There is a myth that white tigers have an 80% infant mortality rate. However, the infant mortality rate for white tigers is no higher than it is for normal orange tigers bred in captivity. Cincinnati Zoo director Ed Maruska said: "We have not experienced premature death among our white tigers. Forty-two animals born in our collection are still alive. Mohan, a large white tiger, died just short of his 20th birthday, an enviable age for a male of any subspecies, since most males live shorter captive lives. Premature deaths in other collections may be artifacts of captive environmental conditions... In 52 births we had four stillbirths, one of which was an unexplained loss. We lost two additional cubs from viral pneumonia, which is not excessive. Without data from non-inbred tiger lines, it is difficult to determine whether this number is high or low with any degree of accuracy."[19] Ed Maruska also addressed the issue of deformities: "Other than a case of hip dysplasia that occurred in a male white tiger, we have not encountered any other body deformities or any physiological or neurological disorders. Some of these reported maladies in mutant tigers in other collections may be a direct result of inbreeding or improper rearing management of tigers generally."[19]

Inbreeding and outcrossing

White tiger at the ZooParc de Beauval in France

Because of the extreme rarity of the white tiger allele in the wild,[7] the breeding pool was limited to the small number of white tigers in captivity. According to Kailash Sankhala, the last white tiger ever seen in the wild was shot in 1958.[7][22][23] Today, there is such a large number of white tigers in captivity that inbreeding is no longer necessary. A white Amur tiger may have been born at Center Hill and has given rise to a strain of white Amur tigers. The white tiger pictured on the right is at the ZooParc de Beauval in France, and came from Center Hill. A man named Robert Baudy realized that his tigers had white genes when a tiger he sold to Marwell Zoo in England developed white spots, and bred them accordingly.[24] The Lowry Park Zoo in Tampa Bay has four of these white Amur tigers, descended from Robert Baudy's stock.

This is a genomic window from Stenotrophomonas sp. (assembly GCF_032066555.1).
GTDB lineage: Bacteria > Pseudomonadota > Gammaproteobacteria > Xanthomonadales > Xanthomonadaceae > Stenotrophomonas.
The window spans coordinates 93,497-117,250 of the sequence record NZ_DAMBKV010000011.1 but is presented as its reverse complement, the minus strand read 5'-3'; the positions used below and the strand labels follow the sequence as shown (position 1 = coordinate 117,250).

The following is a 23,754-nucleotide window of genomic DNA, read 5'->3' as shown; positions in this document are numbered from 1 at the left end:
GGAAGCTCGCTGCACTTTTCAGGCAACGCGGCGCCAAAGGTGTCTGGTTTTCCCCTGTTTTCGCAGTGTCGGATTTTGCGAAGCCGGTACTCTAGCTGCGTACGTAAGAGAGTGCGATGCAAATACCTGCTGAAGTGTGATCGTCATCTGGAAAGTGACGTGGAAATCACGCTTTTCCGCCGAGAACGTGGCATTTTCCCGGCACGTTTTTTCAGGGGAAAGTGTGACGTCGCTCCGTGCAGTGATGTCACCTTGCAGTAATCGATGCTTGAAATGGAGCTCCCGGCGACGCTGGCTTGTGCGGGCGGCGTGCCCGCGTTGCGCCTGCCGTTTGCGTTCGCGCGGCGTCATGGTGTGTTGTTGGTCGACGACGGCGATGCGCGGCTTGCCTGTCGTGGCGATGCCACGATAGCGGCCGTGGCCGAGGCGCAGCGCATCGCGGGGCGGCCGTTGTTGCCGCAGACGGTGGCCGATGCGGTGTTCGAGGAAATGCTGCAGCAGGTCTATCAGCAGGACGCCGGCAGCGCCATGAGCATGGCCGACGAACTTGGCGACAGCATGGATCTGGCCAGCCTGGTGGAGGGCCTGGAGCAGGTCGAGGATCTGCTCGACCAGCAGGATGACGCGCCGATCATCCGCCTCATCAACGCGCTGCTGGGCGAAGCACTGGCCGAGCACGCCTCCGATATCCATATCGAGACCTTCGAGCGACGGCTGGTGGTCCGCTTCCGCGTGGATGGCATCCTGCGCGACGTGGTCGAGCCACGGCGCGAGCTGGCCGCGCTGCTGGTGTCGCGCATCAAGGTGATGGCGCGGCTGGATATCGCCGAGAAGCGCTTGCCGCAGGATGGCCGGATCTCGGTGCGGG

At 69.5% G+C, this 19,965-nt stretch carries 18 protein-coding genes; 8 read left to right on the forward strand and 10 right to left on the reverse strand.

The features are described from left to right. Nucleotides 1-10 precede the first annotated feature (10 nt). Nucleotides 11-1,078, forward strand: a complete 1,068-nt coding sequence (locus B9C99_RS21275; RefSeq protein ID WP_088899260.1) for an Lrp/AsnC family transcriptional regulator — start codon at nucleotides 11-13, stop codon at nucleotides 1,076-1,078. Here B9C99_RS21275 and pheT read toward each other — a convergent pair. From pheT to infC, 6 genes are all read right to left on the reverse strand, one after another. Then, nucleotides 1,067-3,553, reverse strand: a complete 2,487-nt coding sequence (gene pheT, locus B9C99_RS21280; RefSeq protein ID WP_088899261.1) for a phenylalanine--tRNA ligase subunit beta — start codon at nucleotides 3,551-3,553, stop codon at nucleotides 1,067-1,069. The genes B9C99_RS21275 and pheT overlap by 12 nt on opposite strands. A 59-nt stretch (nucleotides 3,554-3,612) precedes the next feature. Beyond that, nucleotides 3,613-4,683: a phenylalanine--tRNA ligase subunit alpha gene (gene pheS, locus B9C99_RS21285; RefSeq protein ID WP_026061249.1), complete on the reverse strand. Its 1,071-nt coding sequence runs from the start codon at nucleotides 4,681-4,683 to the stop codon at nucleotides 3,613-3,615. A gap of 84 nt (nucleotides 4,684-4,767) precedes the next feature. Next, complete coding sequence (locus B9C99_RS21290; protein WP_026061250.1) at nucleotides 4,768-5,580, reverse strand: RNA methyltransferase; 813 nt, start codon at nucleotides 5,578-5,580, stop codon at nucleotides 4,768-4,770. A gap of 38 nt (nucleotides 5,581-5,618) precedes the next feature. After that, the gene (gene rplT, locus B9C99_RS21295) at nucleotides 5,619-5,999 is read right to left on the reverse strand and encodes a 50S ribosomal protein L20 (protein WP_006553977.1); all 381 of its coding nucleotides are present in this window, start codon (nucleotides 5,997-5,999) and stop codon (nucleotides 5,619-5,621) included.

White tiger at the New Delhi Zoo

It has also been possible to expand the white-gene pool by outcrossing white tigers with unrelated orange tigers and then using the cubs to produce more white tigers. The white tigers Ranjit, Bharat, Priya and Bhim were all outcrossed, in some instances to more than one tiger. Bharat was bred to an unrelated orange tiger named Jack from the San Francisco Zoo and had an orange daughter named Kanchana.[25] Bharat and Priya were also bred with an unrelated orange tiger from Knoxville Zoo, and Ranjit was bred to this tiger's sister, also from Knoxville Zoo. Bhim fathered several litters with an unrelated orange tigress named Kimanthi at the Cincinnati Zoo. Ranjit had several mates at the Omaha Zoo.[26]

The last descendants of Bristol Zoo's white tigers were a group of orange tigers from outcrosses which were bought by a Pakistani senator and shipped to Pakistan. Rajiv, Pretoria Zoo's white tiger, who was born in the Cincinnati Zoo, was also outcrossed and sired at least two litters of orange cubs at Pretoria Zoo. Outcrossing is not necessarily done with the intent of producing more white cubs by resuming inbreeding further down the line.

White tiger at Zoo Miami

Outcrossing is a way of bringing fresh blood into the white strain. The New Delhi Zoo loaned out white tigers to some of India's better zoos for outcrossing, and the government had to impose a whip to force zoos to return either the white tigers or their orange offspring.

Siegfried & Roy performed at least one outcross.[27] In the mid-1980s they offered to work with the Indian government in the creation of a healthier strain of white tigers. The Indian government reportedly considered the offer;[28] however, India had a moratorium on breeding white tigers after cubs were born at New Delhi Zoo with arched backs and clubbed feet, necessitating euthanasia.[28] Siegfried & Roy have bred white tigers in collaboration with the Nashville Zoo.

Popular culture

White tigers appear frequently in literature, video games, television and comic books. Such examples include the Swedish rock band Kent, which featured a white tiger on the cover of their best-selling album Vapen & ammunition in 2002. This was a tribute to the band's home town Eskilstuna, as the local zoo in town had white tigers from the Hawthorn Circus as its main attraction. The white tiger has also been featured in the video for the song "Human" by the popular American synth-rock band The Killers. White Tiger is also the name of an American glam metal band from the 1980s.

Aravind Adiga's novel The White Tiger won the Man Booker Prize in 2008.[29] The central character and narrator refers to himself as "The White Tiger". It was a nickname given to him as a child to denote that he was unique in the "jungle" (his hometown), that he was smarter than the others.